Ask Your Question

Angie's List Answers is the trusted spot to ask home improvement and health questions and get answers from service companies, health providers and consumers. For ratings and reviews on companies in your area, search Angie's List.

 
 
or
Submit
Top 30 Days Experts
Rank Leader Points*
1 kstreett 240
2 Guest_9020487 110
3 Guest_9190926 105
4 GoldenKid 100
5 ahowell 95
6 KnowledgeBase 95
7 skbloom 80
8 Guest_98024861 70
9 Guest_9311297 70
10 Guest_9400529 70

*Updates every 4 hours

Browse Projects By Category

Question DetailsAsked on 10/6/2017

Enter your question...DO I NEED UV LIGHTS IN MY AIR CONDITIONER

Do you have the same question? Follow this Question


2 Answers

0
Votes

Hello Guest_99399021,


Thank you for reaching out. Can you provide further information to your question?


Best,


Iann M

Answered 1 year ago by Member Services

0
Votes

Hard to tell - depends a lot on your specific situation.


In many cases the mold and bacterial growth on the evaporator coil or adjacent ducting can better be solved by increasing house airtightness (to reduce humid outside air infiltration) or installing dehumidification to drop the overall amount of moisture in the house, because many times it is just because there is too much moisture in the household air that is circulating around but not being removed.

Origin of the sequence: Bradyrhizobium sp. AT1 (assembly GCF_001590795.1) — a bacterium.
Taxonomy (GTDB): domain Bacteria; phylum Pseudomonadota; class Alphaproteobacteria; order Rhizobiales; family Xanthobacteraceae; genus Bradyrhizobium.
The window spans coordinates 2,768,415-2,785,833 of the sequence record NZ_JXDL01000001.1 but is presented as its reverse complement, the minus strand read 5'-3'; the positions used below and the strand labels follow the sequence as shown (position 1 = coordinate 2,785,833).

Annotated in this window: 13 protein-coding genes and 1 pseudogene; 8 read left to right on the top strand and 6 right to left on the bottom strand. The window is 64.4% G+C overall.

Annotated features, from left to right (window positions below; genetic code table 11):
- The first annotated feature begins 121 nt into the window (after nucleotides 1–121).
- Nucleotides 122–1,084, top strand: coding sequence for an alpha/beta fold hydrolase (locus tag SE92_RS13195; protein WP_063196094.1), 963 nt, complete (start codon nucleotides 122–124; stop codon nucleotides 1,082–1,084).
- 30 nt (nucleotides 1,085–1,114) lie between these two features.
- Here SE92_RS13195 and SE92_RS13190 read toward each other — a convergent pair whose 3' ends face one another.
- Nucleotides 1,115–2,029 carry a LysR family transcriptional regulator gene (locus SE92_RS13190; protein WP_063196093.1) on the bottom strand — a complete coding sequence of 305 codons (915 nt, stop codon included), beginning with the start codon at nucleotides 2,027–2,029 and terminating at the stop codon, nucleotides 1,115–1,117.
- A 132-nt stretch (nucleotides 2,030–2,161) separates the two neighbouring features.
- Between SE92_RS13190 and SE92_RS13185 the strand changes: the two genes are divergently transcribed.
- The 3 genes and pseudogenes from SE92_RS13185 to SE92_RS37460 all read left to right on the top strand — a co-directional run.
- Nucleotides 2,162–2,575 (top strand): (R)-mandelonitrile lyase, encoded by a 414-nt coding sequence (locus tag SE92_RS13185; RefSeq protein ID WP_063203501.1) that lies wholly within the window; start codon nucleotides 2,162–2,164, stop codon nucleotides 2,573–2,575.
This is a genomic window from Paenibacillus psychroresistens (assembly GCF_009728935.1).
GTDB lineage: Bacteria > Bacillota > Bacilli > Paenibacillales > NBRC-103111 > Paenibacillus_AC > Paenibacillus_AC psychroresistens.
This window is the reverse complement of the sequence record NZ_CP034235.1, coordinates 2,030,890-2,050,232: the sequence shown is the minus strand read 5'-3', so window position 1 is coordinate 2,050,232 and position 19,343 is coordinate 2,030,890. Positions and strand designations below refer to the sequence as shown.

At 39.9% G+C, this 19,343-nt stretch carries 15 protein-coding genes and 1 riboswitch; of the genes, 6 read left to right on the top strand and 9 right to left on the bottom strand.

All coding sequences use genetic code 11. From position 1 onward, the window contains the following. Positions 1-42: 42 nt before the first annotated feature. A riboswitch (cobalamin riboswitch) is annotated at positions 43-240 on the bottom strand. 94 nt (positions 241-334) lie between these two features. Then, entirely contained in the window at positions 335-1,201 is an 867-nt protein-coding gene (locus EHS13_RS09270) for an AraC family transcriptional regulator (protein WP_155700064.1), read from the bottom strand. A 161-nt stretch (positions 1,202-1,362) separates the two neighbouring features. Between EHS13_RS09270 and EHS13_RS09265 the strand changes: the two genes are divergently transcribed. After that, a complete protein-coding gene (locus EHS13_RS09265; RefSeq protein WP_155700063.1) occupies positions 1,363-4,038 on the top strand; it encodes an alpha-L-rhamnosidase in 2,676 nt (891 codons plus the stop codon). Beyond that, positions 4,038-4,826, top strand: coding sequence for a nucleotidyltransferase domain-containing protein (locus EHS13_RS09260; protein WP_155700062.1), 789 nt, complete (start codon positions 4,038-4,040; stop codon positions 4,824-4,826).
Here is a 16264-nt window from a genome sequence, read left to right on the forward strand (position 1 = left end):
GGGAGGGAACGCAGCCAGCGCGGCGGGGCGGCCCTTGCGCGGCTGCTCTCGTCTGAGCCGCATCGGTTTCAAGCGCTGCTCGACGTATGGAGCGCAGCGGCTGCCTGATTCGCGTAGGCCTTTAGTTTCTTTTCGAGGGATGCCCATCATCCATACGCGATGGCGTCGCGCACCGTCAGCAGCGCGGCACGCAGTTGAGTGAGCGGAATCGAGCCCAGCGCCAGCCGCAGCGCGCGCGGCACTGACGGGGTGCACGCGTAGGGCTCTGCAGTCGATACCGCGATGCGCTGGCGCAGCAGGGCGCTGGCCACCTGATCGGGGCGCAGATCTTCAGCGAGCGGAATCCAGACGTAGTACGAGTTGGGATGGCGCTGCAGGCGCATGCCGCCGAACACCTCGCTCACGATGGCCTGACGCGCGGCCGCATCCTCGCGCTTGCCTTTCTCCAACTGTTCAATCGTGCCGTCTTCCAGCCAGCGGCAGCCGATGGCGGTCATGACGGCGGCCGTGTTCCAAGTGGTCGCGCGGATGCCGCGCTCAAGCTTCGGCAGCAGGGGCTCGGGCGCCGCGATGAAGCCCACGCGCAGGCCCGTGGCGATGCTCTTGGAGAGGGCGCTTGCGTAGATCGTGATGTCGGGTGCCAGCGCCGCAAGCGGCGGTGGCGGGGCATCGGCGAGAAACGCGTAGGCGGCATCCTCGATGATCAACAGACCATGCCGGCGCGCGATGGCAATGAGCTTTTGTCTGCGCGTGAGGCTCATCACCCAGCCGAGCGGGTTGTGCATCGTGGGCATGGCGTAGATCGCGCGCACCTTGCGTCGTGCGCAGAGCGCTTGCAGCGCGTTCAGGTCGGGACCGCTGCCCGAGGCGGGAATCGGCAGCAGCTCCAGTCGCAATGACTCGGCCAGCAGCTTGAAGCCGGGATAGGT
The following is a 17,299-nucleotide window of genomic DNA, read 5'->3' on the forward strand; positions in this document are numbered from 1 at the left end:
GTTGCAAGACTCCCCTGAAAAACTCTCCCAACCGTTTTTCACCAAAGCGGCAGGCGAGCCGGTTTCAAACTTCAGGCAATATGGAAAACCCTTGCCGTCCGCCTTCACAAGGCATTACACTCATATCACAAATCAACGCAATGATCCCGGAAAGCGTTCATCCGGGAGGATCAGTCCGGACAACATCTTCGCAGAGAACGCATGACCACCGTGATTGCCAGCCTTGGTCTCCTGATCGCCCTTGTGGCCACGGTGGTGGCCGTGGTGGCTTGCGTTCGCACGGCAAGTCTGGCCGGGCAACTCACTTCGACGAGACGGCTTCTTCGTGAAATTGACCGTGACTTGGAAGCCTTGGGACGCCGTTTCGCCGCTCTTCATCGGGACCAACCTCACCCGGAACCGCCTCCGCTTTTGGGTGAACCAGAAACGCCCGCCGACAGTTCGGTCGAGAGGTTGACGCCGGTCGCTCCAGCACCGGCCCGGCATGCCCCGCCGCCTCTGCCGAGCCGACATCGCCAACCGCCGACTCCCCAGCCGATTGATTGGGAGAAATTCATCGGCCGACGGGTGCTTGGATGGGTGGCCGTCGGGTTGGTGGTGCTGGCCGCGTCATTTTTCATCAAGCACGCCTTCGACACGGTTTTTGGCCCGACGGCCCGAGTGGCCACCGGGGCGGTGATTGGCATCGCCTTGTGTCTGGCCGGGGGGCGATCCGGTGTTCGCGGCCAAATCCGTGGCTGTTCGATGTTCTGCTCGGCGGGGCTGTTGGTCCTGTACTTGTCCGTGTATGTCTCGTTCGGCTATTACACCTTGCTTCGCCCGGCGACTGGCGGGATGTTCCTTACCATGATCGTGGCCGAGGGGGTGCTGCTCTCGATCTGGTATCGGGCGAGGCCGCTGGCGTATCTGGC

In other cases, if overall moisture in the house is not excessive, just increasing the "rundown time" for the fan - how long it runs after the A/C shuts off - can solve the issue by drying off the evaporator by running air past it after it shuts off.


In some other cases, the problem is really from icing of the evaporator creating excessive moisture on it - which usually indicates an air conditioner problem - generally low refrigerant level, especially if this is a new occurrence, not a long-term continuing problem.


What you need is to find an old-school Heating and A/C tech who learned how to diagnose a system's problems, not just replace parts till it runs or put in a new system as the cure for a problem. Someone who can figure out (using airflow and humidity and temperature measurements) whether the coil is working right, if the airflow is proper for the cooling capacity of the coil (i.e. is right amount of energy being taken out of the air passing through the coil or is it over or under-cooling), is incoming makeup or infiltration air too humid, even if the air handler itself is in a part of the house which is too damp (common with crawlspace and unheated basement installations), etc.


Here is a previous similar case wtih answer which might help:


http://answers.angieslist.com/Do-I-UV...

Answered 1 year ago by LCD




Related Questions


Terms Of Use
|
Privacy Policy